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Split age risks return to drink law shambles

29 March, 2006

Split age risks return to drink law shambles

The Drug Foundation today rejected a proposal to introduce a split-age for the Sale of Liquor Act, telling Parliament's Law and Order Select Committee that such a move would wind the clock back to when confusion reigned over liquor licensing laws.

Executive Director Ross Bell said that there was no evidence to support a split-age model and instead urged a return to a consistent age of 20 years, backed by mandatory identification checks for all those who look younger than 25 years old.

"In 1999, one of the strongest arguments that led to the alcohol purchase age being lowered to 18 was to clear up the confusion caused by a split-age," said Mr Bell.

"The police were among numerous organisations in 1999 that endorsed lowering the age to 18 to eliminate the mishmash of exemptions based on where young people were drinking, who they were drinking with and whether they were eating.

"To reintroduce split-age liquor laws simply risks a return to that confusion. It was hard to enforce the law then, and resulted in a 'de facto' age of 18 as licensees exploited loopholes caused by the exemptions.

"There is no evidence to support different ages of purchase. At best, a split-age would be another experiment. We firmly believe that New Zealand has experimented long enough with the health of young New Zealanders," he said.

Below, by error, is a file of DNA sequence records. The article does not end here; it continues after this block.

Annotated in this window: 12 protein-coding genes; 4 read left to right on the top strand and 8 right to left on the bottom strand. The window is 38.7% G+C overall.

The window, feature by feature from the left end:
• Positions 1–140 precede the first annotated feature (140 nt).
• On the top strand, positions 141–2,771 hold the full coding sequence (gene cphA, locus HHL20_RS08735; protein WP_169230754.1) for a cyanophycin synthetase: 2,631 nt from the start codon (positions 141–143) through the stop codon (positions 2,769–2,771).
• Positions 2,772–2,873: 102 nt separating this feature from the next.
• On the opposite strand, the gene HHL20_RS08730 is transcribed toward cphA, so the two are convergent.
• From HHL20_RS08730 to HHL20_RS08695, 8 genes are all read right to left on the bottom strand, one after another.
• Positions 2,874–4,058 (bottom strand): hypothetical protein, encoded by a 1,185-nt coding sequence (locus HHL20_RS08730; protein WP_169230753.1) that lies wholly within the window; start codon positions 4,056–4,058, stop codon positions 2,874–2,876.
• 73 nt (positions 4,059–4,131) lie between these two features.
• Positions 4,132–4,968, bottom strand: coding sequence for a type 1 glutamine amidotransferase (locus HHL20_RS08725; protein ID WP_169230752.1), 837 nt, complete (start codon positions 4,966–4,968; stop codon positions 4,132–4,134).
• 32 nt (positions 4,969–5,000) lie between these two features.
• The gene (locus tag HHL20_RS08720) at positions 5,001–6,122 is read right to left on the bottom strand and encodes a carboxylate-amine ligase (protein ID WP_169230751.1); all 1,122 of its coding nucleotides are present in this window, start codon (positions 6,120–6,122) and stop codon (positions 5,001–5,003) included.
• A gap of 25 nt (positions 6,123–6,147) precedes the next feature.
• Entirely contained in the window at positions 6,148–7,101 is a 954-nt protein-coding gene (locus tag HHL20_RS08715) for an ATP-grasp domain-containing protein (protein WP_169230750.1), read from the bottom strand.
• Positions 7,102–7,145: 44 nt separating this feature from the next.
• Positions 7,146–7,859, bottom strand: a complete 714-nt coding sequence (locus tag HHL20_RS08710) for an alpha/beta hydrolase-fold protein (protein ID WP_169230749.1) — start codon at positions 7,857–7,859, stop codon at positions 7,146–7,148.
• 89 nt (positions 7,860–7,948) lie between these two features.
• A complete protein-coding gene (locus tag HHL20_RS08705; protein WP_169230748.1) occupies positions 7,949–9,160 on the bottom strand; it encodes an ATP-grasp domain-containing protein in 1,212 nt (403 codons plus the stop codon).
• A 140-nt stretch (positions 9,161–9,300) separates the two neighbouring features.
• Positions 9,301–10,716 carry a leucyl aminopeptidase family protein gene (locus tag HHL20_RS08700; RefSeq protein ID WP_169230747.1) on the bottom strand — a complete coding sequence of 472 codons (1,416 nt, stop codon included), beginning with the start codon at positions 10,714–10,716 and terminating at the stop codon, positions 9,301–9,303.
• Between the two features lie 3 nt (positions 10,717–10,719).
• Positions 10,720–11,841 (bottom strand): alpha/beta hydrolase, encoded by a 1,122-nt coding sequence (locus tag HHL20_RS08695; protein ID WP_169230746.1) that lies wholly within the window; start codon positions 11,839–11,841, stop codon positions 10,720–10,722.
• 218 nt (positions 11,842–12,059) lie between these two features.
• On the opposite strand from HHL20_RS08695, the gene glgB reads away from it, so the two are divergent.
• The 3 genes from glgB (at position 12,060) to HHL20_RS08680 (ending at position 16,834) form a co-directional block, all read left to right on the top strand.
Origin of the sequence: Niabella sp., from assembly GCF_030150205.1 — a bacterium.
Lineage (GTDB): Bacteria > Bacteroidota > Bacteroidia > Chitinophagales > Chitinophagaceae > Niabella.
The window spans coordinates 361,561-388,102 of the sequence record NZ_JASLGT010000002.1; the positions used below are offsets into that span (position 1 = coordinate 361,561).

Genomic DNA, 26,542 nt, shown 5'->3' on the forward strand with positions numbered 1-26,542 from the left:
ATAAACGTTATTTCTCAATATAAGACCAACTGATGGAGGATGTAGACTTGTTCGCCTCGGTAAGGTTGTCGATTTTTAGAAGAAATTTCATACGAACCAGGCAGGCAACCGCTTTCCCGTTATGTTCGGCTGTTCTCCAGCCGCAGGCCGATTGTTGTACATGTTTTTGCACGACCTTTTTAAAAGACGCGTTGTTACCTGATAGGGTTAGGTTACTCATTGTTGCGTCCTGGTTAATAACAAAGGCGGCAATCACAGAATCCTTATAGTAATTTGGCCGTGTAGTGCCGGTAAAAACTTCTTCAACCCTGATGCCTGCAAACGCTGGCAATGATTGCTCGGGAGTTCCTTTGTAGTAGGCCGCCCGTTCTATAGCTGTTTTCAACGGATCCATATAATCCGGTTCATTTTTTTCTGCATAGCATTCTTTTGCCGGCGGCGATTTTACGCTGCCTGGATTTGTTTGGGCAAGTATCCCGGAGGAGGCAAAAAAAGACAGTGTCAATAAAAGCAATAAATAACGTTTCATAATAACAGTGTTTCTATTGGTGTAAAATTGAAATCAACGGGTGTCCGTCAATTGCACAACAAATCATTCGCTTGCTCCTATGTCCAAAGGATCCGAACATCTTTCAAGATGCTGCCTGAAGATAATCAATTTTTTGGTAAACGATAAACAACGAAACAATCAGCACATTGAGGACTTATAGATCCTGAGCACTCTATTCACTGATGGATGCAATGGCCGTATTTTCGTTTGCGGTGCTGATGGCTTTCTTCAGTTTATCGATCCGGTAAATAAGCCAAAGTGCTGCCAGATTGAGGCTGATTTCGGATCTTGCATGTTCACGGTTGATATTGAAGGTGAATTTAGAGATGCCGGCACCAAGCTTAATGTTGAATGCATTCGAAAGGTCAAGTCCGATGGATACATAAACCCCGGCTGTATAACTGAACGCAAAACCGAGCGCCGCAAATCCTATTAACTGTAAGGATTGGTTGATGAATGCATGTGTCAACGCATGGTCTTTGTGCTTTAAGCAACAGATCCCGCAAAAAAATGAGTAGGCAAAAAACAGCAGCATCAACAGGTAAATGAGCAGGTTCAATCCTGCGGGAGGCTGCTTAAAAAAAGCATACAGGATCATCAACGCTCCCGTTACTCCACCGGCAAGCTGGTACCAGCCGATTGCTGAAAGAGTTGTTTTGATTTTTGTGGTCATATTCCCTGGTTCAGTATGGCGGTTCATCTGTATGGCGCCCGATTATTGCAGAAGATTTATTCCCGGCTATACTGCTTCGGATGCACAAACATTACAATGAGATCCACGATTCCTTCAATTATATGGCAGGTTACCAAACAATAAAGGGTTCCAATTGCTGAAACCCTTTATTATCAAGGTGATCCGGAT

Mr Bell cited evidence showing that since 1999 alcohol-related harm to young people had worsened, 18-19 year olds were now New Zealand's heaviest drinkers, and rates of alcohol-related arrests and hospitalisations had increased.

The Drug Foundation also recommended mandatory identification for purchasers who look young than 25 and lowering the blood-alcohol-content (BAC) limit to 0.05gm/100ml for all drivers over 20, and a zero limit for drivers under 20.

"Many supermarkets already operate a mandatory identification policy with no problems," said Mr Bell. "We would like to see this made law so it applies consistently to all places that sell alcohol.

"We also endorse lowering the BAC limit to further reduce the problem of drink-driving, and to bring us into line with many other countries that have that limit, including Australia," he said.

ENDS

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